There is a thing with extracts of cocoa that makes them sometimes difficult to use in perfumes. They are mostly dark. But there are qualities that are different. I would like to continue exploring a fragrance that I created a while ago and that sits in the fridge waiting to be put into some flacons, and to be shipped in a while; in the framework of a special set of activities. More details will unfold in the coming days. Today, let us just focus on another ingredient: natural cocoa.
Actually, this scent has a lot of it in it.
I got a quality that is colorless. I got it from Ventos. It is a creamy, quite viscous liquid at 20C and although it lost its dark color, it did not loose its soul. It is bitter sweet, with this unique cacao vibe. Again, there is something mysterious in this ingredient, a "noir" quality. Thus, do not get me wrong: The cocoa extract maybe colorless, but the fragrance where I put it in is a dark scent. Cocoa is in its heart, central and present, adding a roasted heart of bitterness with hints of tobacco: In my nose, there is a line of tobacco in cocoa. Expensive cigar tobacco. Add this to the fine line of birchtar and you get a leathery smoky line that reaches out from the head into the heart.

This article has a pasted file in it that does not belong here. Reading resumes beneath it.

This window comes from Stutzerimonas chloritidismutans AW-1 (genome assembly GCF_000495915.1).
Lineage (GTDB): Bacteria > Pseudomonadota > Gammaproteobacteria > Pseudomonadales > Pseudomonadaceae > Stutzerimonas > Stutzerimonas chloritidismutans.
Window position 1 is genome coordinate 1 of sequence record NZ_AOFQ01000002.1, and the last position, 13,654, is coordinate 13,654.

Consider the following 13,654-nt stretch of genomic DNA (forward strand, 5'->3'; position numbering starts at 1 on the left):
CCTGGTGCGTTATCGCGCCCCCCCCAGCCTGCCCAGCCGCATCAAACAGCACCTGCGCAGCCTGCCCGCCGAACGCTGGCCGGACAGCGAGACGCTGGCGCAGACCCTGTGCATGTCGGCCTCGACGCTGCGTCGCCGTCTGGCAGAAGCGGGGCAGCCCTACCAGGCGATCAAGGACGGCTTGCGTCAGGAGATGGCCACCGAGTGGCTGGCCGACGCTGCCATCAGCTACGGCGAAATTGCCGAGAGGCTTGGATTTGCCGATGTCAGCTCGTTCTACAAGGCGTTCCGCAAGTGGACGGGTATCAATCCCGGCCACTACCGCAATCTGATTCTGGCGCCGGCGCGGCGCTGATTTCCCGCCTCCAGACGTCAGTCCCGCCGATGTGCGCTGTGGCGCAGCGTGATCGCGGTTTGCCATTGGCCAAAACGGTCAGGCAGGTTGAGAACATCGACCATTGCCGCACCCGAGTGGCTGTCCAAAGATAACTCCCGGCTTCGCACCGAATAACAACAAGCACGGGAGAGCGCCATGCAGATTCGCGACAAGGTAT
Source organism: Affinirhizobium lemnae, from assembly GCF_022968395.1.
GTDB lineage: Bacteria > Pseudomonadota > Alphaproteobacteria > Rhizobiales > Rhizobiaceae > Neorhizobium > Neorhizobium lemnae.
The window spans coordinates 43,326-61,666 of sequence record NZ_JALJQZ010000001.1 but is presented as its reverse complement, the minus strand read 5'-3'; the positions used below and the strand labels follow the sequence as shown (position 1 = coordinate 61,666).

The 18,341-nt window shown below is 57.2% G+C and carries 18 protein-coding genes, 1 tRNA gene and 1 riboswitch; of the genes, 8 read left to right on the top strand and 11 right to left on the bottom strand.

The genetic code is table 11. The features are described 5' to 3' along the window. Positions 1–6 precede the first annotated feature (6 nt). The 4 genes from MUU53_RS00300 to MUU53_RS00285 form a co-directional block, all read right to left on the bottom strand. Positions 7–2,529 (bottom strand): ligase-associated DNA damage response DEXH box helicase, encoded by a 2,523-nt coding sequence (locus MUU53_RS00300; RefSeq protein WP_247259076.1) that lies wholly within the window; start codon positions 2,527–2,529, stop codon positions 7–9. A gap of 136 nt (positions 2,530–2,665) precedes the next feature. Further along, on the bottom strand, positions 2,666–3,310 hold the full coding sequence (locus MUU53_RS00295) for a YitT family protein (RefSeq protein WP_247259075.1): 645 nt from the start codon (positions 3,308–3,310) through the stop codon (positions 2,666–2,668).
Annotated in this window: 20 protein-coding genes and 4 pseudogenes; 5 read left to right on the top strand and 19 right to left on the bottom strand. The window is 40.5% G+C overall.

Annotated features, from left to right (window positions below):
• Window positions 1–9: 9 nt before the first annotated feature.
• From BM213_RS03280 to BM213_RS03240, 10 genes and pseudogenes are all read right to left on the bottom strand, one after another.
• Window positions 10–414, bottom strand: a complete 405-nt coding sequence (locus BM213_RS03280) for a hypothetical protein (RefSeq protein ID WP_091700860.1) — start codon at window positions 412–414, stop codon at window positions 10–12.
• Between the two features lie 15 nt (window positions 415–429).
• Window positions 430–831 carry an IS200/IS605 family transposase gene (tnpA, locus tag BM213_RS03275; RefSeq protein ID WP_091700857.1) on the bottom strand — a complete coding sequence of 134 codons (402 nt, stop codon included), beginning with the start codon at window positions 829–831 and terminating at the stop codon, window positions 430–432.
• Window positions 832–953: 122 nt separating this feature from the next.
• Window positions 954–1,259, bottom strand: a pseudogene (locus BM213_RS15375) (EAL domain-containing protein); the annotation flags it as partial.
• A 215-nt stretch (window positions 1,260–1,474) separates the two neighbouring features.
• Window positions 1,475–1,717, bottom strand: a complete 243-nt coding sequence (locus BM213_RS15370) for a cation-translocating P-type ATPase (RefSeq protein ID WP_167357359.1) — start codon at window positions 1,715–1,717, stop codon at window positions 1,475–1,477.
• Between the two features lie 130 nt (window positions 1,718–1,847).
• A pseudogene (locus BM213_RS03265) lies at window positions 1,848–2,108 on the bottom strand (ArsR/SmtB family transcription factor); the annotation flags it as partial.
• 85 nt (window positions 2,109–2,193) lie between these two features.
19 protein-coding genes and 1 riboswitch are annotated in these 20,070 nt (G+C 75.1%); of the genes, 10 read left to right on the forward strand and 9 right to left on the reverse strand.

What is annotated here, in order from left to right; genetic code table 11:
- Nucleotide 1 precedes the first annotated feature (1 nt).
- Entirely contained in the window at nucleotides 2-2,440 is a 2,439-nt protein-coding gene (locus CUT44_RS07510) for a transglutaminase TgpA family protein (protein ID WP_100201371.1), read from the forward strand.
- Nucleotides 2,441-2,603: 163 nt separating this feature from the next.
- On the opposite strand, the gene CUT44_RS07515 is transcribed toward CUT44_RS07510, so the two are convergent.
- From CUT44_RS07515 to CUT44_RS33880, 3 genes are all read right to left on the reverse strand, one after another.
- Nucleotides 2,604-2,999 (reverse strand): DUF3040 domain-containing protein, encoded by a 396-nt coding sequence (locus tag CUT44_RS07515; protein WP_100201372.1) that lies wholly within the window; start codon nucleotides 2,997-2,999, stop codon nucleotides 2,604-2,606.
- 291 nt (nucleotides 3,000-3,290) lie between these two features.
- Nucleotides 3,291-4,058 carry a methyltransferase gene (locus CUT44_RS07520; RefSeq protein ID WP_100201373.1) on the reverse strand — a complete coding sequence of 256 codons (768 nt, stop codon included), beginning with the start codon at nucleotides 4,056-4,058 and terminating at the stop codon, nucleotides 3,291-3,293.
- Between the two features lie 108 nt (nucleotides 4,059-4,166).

And then, of course, cocoa is quite gourmand. Here, again no mistakes: I did not want the scent to enter into yummie territory. But its natural sweetness softens harsher components, airy woody rooty ingredients that we will discuss in the coming days.
Today's picture with its newspaper aesthetics brings us one step closer to the inspiration and base of this fragrance: dark films of the past.